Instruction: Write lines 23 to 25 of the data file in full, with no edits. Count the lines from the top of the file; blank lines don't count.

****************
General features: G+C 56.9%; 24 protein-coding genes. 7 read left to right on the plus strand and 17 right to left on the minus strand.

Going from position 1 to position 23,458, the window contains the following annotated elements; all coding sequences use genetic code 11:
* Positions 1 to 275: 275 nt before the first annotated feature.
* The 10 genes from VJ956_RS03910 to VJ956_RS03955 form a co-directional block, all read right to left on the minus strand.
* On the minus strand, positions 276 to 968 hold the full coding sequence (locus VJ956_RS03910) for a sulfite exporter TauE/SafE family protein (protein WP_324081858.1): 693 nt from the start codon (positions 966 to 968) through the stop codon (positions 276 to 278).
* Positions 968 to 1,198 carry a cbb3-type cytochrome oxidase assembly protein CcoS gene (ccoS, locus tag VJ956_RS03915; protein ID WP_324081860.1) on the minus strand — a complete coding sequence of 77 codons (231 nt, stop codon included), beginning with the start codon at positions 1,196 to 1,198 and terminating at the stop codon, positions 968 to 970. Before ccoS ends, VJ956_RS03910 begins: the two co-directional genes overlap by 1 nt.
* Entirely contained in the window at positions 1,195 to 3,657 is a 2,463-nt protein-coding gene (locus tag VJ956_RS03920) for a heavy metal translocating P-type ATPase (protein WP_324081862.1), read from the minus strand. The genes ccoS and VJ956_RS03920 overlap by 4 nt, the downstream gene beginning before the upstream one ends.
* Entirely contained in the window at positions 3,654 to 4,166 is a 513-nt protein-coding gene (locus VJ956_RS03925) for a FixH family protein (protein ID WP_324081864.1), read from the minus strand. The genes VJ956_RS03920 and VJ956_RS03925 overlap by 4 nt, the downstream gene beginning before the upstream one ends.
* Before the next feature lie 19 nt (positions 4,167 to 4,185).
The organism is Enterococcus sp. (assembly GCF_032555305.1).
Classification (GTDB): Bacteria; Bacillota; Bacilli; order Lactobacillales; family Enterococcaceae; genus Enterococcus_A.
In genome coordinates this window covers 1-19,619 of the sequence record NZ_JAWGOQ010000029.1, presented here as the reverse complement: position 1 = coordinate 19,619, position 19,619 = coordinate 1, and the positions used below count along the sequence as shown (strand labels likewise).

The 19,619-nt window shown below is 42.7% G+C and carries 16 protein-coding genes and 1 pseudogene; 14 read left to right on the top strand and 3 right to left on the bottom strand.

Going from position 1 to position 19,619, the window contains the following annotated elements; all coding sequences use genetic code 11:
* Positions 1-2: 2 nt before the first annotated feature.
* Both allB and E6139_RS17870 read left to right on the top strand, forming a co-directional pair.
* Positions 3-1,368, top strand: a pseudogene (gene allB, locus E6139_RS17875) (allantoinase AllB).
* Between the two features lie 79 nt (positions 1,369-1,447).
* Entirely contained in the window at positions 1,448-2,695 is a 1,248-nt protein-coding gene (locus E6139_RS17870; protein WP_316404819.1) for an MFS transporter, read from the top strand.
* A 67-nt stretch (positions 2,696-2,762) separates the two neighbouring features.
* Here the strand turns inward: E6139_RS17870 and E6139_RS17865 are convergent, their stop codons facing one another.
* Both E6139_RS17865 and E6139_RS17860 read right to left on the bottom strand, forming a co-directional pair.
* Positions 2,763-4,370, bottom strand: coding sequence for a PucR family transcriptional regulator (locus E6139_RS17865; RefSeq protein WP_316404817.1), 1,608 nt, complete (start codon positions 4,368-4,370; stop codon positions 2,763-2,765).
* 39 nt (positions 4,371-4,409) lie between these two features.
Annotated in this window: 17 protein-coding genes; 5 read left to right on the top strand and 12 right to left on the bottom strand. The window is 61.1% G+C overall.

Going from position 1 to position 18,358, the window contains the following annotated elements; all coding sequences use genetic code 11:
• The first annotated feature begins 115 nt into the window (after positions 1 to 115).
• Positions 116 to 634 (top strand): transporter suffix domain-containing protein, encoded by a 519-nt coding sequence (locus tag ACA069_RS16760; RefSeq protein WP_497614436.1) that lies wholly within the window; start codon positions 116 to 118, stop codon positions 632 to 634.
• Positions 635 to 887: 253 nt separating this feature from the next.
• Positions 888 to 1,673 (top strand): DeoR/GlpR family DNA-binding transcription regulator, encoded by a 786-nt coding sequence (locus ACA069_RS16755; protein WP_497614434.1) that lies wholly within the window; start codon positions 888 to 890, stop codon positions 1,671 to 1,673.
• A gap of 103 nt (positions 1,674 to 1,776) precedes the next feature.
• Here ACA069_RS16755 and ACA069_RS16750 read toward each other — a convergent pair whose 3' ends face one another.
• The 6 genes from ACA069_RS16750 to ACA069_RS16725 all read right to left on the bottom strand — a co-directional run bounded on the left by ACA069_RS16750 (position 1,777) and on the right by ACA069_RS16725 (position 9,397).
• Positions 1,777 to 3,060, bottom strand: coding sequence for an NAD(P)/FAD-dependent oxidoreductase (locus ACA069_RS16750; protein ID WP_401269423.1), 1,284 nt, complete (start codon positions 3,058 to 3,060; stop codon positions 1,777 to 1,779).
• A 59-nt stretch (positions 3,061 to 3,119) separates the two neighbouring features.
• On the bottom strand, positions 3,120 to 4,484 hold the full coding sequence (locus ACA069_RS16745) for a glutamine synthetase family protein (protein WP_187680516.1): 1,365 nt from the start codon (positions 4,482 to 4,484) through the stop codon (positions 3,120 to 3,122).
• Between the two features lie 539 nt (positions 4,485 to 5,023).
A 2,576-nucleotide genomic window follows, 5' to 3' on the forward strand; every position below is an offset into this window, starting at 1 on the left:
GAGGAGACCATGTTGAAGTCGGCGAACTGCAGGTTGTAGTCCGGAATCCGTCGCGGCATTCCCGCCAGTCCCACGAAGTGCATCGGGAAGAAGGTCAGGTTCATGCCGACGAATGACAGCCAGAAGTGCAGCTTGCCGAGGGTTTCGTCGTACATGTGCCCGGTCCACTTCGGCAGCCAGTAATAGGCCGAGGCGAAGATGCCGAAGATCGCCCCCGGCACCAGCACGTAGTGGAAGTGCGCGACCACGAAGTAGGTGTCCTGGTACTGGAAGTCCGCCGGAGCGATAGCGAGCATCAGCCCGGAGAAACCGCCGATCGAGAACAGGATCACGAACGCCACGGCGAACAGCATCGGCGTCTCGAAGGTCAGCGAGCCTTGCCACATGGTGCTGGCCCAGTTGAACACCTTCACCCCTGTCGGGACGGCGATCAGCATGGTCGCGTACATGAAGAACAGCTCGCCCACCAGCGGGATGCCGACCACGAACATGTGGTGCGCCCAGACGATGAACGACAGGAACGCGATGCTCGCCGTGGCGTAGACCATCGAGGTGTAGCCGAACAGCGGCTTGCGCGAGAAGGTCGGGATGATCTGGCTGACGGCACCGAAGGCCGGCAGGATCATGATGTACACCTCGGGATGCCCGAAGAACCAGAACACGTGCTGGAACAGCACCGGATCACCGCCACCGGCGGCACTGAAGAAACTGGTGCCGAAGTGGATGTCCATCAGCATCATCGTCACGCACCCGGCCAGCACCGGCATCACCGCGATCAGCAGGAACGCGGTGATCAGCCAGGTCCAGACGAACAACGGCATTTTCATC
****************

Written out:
* Positions 2,763-4,370, bottom strand: coding sequence for a PucR family transcriptional regulator (locus E6139_RS17865; RefSeq protein WP_316404817.1), 1,608 nt, complete (start codon positions 4,368-4,370; stop codon positions 2,763-2,765).
* 39 nt (positions 4,371-4,409) lie between these two features.
Annotated in this window: 17 protein-coding genes; 5 read left to right on the top strand and 12 right to left on the bottom strand. The window is 61.1% G+C overall.